How ‘Billy the Kid’ star Tom Blyth played a ‘charismatic killer’

How ‘Billy the Kid’ star Tom Blyth played a ‘charismatic killer’

Tom Blyth, who stars in the Epix origin-story series “Billy the Kid,” is British — but he knew all about the famous Wild West outlaw/gunslinger before landing the role.

“I was a big Western fan growing up. I knew his legend, I had seen his picture. I knew him as an iconic name. But I hadn’t done deep reading,” said Blyth, 27, who’s based in Brooklyn.

“Billy the Kid,” premiering Sunday (April 24) on Epix, was created by Michael Hirst (“Vikings“). It’s an adventure series set mostly in the 1870s and depicts a dramatized version of Billy’s life, starting from his humble roots as the son of Irish immigrants living in New York who decide to search for more opportunities out West. 

“When you get told you’re playing this historic character, you kind of feel a responsibility to do right by them and tell their whole truth,” said Blyth, who’s also known for HBO’s “The Gilded Age.”

Tom Blyth as Billy the Kid in “Billy the Kid.”
Chris Large/Epix
Tom Blyth sits out in a pasture looking pensive.
Billy the Kid “Tom Blyth” isn’t just a killer on the Epix series about his life.
Chris Large/Epix

“But for someone like Billy, there’s no video footage of him, no recordings, I can’t go and learn his voice. But what I can do is read as much about him as I can, and then interpret and build something from the ground up as he speaks to me from beyond the grave, so to speak.”  

In the series, Billy’s family finds that life out West isn’t the land of opportunity as it was advertised to them in New York. Billy endures years of hardships, including losing his family to consumption after grueling work for low pay and harsh living conditions.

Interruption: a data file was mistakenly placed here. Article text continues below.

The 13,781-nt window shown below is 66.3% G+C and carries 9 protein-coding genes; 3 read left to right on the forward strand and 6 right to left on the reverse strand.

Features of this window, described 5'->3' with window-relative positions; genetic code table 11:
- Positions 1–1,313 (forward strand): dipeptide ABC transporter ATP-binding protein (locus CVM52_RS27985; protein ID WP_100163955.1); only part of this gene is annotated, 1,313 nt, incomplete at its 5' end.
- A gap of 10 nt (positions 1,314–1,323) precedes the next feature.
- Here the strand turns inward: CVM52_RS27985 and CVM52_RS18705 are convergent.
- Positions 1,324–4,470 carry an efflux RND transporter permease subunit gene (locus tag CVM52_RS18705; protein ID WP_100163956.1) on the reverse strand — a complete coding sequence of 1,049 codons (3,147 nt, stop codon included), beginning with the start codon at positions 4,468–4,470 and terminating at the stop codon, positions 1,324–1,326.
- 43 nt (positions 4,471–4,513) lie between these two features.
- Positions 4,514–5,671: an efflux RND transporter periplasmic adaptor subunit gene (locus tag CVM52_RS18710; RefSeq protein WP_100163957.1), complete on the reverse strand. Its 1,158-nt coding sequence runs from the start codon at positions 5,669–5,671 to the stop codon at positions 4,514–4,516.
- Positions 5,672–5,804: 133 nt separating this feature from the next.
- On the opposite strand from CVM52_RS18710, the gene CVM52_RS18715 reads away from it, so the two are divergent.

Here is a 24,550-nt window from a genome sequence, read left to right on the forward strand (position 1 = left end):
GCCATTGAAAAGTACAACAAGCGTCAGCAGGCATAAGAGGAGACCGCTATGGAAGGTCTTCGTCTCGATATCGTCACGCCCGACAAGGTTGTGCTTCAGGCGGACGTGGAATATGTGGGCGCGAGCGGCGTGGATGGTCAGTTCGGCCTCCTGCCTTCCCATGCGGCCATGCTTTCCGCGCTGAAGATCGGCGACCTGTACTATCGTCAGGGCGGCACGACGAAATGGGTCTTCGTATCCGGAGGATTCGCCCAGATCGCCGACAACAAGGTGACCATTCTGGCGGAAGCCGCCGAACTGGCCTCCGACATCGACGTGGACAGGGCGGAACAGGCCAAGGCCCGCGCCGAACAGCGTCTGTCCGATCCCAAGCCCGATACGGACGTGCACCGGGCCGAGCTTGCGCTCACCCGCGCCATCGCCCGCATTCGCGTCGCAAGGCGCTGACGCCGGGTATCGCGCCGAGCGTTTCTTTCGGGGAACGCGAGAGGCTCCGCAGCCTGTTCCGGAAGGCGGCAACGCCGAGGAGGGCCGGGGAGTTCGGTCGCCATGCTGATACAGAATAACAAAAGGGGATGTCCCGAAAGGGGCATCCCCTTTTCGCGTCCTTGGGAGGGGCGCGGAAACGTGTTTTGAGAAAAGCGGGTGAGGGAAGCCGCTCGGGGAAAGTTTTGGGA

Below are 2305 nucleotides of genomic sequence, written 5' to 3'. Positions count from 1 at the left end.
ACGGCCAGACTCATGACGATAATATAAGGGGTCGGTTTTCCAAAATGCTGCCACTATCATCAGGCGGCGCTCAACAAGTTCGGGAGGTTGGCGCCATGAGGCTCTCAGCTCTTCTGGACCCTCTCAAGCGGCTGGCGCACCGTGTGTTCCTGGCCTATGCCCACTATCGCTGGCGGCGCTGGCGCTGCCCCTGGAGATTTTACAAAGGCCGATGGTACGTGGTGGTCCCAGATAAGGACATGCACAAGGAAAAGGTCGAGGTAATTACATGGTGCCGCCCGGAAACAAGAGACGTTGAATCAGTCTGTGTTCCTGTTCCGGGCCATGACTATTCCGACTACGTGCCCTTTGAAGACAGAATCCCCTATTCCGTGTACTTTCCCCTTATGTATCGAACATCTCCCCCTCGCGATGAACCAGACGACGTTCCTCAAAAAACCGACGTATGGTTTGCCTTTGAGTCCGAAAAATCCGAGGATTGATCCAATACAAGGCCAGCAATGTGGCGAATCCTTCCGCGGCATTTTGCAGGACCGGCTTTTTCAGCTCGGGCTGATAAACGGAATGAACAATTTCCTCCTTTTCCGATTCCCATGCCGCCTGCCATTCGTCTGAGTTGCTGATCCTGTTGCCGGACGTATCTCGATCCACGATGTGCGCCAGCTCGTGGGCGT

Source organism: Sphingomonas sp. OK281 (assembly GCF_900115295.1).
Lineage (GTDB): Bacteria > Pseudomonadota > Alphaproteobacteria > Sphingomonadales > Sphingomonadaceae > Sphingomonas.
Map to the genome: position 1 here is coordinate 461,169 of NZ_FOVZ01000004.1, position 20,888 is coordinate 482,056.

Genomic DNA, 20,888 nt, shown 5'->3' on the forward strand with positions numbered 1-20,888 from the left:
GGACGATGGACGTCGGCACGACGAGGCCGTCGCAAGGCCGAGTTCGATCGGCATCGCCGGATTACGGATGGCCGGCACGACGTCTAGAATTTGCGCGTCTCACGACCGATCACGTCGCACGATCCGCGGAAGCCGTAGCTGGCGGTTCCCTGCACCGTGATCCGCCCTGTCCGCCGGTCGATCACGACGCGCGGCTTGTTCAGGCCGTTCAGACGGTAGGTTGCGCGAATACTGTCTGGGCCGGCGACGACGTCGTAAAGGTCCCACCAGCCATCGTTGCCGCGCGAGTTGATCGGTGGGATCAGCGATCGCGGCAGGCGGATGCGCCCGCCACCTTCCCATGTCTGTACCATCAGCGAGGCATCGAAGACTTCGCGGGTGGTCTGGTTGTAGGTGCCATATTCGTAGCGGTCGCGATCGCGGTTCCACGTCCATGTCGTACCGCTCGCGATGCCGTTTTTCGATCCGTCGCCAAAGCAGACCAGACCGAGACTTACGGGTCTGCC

“So much of who we think he is is based on him being an outlaw and a killer,” said Blyth. “But in the script, he’s a fully-formed human being who plays music and is a flirt and a charismatic person. I was like, ‘I thought he was this rugged outlaw?’ But, you dig deeper into history, and all the accounts of him describe him as a multitude of things, as well as being a killer, eventually. But he started out as a young boy who was raised by a good woman with incredible values, at a time when it was hard to be morally sound, because most people were just fighting for their survival.” 

Billy (Tom Blyth) in jail in "Billy the Kid."
Billy (Tom Blyth) before one of his many escapes from jail in “Billy the Kid.”
Chris Large/Epix
Tom Blyth riding a horse.
Tom Blyth as Billy on horeseback in “Billy the Kid.”
Chris Large/Epix

Billy (who reportedly killed at least eight people, escaped from jail several times, and was fatally shot at age 21 in 1881) loved his devout Catholic mother, Kathleen McCarty (Eileen O’Higgins). On the show, circumstances push him to turn away from a lawful life; as he encounters corrupt authorities, he sees that trying to make an honest living sends the rest of his family into misery and early graves, and he befriends the robber and gang leader Jesse Evans (Daniel Webber, “The Punisher”).

“I had two weeks of quarantine when I first got to Calgary [where the series was filmed], so I spent that time with a practice pistol on Zoom with my stunt double, practicing [drawing and twirling the gun],” Blyth said. “On set, you want to be able to not think about it and just pull it out, like it’s second nature.

“But the beauty of it is that in the show, we see Billy learning these skills in real time. We get to see him growing as a person and as an outlaw, and I got to grow with him. As I was learning to twirl the gun, Billy was learning to twirl the gun. As I was learning to ride [horses], Billy was learning to ride. It gives it this grittiness and authenticity.”

Tom Blyth riding a horse through a field.
Tom Blyth learned to ride horses for his starring role in “Billy the Kid.”
Chris Large/Epix

In addition to reading history books, Blyth said he also took a road trip to New Mexico and Arizona, visiting locations that were part of Billy’s life, including Silver City and Fort Sumner.

“I just tried to walk in his footsteps as best I could,” he said. “As much as I told myself it was about research, I think a bit part of that for me was actually almost like asking permission from his spirit, his legend, his myth – whatever you want to call it. Just kind of saying, ‘Okay, I’m doing this.’ It was a pilgrimage, almost — to cement that I was honoring him, and to make it tangible.”


Rachel Meadows

Rachel Meadows

Trending topics news writer who enjoys cooking, walking her dog and travel.